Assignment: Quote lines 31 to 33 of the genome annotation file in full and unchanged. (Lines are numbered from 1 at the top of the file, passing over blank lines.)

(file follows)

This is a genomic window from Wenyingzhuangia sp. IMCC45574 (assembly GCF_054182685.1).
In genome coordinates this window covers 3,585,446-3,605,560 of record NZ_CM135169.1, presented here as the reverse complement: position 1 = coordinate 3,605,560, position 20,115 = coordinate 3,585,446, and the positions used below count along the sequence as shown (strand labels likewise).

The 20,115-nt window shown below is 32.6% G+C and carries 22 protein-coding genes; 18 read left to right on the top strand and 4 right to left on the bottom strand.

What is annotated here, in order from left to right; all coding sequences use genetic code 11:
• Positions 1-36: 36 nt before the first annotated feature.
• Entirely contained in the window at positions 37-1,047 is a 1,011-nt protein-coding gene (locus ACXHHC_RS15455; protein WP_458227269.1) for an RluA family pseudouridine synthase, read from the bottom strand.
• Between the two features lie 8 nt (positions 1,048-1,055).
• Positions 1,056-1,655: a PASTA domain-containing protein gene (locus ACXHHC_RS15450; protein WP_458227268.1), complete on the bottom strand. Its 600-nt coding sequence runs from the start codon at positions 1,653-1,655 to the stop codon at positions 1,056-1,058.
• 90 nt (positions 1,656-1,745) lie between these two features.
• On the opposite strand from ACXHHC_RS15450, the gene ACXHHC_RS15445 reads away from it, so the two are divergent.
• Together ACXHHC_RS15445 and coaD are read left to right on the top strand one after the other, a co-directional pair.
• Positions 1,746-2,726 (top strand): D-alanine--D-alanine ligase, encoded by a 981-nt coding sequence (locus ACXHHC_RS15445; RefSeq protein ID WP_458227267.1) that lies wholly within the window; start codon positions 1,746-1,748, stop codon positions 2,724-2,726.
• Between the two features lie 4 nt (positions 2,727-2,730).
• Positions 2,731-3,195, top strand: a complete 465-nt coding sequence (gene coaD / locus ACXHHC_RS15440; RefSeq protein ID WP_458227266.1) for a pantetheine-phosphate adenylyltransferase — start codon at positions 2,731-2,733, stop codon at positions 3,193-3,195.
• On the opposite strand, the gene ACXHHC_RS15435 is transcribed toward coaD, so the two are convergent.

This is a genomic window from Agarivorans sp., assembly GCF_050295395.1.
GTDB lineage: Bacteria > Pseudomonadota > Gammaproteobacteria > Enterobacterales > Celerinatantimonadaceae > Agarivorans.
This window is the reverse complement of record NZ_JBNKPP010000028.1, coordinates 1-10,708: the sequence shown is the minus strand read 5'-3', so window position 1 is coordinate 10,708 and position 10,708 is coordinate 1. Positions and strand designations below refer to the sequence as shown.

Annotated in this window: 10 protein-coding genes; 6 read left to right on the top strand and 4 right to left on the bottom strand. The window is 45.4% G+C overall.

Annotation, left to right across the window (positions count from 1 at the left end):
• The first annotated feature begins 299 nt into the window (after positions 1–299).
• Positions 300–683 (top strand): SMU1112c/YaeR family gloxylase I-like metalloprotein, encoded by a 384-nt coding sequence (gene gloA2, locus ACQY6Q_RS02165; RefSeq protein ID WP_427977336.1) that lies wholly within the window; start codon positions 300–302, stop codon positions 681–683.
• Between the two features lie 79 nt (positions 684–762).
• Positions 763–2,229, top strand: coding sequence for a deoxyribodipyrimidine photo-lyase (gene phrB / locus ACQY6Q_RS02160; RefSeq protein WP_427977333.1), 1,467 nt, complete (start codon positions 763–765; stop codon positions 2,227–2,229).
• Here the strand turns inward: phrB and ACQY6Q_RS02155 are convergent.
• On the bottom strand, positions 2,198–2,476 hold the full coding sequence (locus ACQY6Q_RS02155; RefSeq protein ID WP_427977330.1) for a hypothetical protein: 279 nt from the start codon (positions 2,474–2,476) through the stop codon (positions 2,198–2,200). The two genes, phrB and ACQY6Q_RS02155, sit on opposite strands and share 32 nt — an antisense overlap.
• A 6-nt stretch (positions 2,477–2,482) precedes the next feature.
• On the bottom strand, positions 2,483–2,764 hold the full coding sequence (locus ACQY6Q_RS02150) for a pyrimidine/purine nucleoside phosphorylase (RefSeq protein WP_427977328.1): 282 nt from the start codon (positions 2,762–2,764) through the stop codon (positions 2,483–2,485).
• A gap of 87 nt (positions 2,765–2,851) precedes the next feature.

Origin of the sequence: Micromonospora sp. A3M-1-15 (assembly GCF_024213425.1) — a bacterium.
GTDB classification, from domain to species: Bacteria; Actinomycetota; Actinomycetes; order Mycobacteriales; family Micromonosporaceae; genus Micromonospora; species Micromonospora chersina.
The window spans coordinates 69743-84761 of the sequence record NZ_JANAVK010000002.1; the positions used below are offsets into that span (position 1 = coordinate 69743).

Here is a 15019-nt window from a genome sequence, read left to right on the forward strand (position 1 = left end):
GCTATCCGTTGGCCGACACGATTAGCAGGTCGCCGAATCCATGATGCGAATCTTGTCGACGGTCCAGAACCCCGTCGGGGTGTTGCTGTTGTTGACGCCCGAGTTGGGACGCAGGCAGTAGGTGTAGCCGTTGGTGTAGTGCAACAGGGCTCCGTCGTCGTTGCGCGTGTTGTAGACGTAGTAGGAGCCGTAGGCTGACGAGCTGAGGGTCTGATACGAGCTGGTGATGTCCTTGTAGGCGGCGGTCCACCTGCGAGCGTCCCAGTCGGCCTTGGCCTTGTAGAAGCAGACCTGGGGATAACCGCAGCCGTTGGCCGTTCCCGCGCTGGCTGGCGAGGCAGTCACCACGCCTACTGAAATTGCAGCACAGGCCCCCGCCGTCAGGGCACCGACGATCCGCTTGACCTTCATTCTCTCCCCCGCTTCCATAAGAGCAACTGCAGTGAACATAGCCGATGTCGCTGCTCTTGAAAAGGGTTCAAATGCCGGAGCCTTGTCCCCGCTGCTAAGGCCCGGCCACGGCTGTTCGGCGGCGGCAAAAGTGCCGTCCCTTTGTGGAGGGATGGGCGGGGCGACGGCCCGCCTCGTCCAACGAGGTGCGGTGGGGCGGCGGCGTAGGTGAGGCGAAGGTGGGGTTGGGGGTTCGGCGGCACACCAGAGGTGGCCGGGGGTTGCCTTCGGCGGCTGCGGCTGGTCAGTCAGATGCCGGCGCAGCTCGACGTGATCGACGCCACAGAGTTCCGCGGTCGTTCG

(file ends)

GTDB classification, from domain to species: Bacteria; Actinomycetota; Actinomycetes; order Mycobacteriales; family Micromonosporaceae; genus Micromonospora; species Micromonospora chersina.
The window spans coordinates 69743-84761 of the sequence record NZ_JANAVK010000002.1; the positions used below are offsets into that span (position 1 = coordinate 69743).

Here is a 15019-nt window from a genome sequence, read left to right on the forward strand (position 1 = left end):